Despite the risk that comes with living in Tornado Alley, many Oklahomans are reluctant to build tornado shelters. And state and local building codes don’t factor for twisters.

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StateImpact Oklahoma
12:31 pm
Tue August 13, 2013

OKC’s Tab For Tapping Sardis Water Could Be $1 Billion

Sardis Lake
Credit Olliehigh / Flickr Creative Commons

Oklahoma City already depends on water from southeastern Oklahoma, but the 60-inch, 100-mile pipeline from Lake Atoka ain’t enough.

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World Views
9:07 pm
Fri August 2, 2013

How The Global Garment Industry Affects Workers In the Developing World

A garment factory in Bangladesh.
Kelsey Timmerman Flickr

In April, more than 1,100 workers died and thousands more were injured when a garment factory collapsed in Bangladesh. The deadliest garment industry disaster in history focused attention on the working conditions in clothing factories across the developing world.

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StateImpact Oklahoma
11:11 am
Fri August 2, 2013

Twister Truths: Does The Tornado Risk Peak After The School Day Ends?

Wooden crosses at the Plaza Towers Elementary School in Moore stand in memory of the seven students killed during the May 20, 2013 tornado.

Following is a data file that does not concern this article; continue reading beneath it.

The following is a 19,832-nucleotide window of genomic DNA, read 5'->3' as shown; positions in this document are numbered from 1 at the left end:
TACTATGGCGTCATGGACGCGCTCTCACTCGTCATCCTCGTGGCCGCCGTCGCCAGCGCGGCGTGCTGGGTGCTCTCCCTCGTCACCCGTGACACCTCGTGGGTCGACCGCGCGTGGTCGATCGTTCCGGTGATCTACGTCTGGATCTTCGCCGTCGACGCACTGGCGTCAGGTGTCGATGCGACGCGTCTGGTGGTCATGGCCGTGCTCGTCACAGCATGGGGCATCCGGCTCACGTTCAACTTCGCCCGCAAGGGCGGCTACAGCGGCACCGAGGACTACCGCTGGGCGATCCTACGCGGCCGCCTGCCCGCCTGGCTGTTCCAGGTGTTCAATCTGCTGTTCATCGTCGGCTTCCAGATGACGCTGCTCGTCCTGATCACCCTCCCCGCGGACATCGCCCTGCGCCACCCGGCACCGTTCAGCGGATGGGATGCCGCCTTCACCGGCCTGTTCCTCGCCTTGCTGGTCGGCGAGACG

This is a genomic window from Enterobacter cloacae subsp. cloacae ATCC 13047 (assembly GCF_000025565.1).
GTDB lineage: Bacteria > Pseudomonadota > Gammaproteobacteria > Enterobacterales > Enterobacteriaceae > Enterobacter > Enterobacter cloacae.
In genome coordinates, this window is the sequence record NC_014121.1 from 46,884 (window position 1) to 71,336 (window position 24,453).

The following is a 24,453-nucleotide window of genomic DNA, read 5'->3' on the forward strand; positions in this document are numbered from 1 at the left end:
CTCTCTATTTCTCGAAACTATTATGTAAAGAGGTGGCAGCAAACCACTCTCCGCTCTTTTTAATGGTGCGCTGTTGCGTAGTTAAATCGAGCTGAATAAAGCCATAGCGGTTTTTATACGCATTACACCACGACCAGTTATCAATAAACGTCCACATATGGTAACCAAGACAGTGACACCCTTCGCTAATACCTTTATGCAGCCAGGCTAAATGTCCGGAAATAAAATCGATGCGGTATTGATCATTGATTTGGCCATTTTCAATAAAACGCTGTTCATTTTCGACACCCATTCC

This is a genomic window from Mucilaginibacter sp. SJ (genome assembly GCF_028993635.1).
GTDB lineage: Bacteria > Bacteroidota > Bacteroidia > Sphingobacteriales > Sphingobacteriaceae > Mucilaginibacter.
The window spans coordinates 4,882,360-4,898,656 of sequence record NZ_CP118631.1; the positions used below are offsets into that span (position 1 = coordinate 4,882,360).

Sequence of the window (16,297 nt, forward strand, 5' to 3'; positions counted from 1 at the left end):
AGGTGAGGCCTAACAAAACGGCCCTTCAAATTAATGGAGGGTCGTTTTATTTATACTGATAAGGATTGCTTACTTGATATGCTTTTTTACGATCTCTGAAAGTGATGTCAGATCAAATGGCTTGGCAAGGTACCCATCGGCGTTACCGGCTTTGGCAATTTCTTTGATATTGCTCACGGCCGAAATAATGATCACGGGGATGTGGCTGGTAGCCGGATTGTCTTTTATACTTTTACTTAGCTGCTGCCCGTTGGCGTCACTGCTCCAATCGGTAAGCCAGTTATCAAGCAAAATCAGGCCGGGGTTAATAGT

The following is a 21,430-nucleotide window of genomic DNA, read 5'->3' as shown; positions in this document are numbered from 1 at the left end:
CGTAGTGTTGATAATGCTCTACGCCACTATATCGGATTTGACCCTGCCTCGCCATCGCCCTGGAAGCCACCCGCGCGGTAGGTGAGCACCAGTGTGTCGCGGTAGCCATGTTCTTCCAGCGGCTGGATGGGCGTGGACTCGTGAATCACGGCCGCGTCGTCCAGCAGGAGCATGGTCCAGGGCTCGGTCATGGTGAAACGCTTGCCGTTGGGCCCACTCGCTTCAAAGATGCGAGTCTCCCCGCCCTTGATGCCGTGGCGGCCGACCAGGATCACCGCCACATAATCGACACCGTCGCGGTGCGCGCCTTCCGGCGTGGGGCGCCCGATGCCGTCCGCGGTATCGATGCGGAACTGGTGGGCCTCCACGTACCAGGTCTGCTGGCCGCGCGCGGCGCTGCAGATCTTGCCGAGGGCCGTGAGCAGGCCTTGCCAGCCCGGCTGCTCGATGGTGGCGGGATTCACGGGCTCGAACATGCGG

Credit SFC Kendall James / U.S. Department of Defense

Editor's Note: This is part one in StateImpact Oklahoma's "Twister Truths" series where we use data to kick the tires on the conventional wisdom underlying severe weather policy in Oklahoma.

In Oklahoma, state and local emergency authorities emphasize individual shelters in peoples’ homes over communal shelters in schools or other civic buildings. As we reported here, almost all the federal disaster funding the state receives has been directed to rebates for the construction of residential shelters and safe rooms.

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StateImpact Oklahoma
8:48 am
Wed July 17, 2013

Tulsa Plans To Ask Voters To Approve Never-Ending Sales Tax Hike

Lions sun themselves at the Tulsa Zoo. Included in the proposal is $8 million to construct a new big cat exhibit at the Tulsa Zoo.
Credit Angela Severn / Flickr Creative Commons

Public meetings on the recently approved draft of what would be Tulsa’s biggest ever capital improvement initiative continue through August. The list of potential projects range from widening streets and repairing bridges to replacing city pools with aquatic centers and building new zoo exhibits.

But paying the nearly $1 billion price tag is forcing Tulsa to get creative, as the Tulsa World‘s Zack Stoycoff reports:

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StateImpact Oklahoma
3:49 pm
Tue July 16, 2013

Booming Enid Needs At Least 600 New Homes Within the Next Two Years

Credit BLUEATHENA7 / Flickr

Enid is growing. It’s population is on the rise thanks to the oil and gas industry, and its importance as an agricultural center. In fact, the city is expected to add 1,700 more jobs over the next two years. All good news, right?

Except there’s really no place for new residents to live. Enid has been experiencing a housing shortage since 2008, when, as The Journal Record‘s Molly M. Fleming reports, more than 100 homes were built in Garfield County: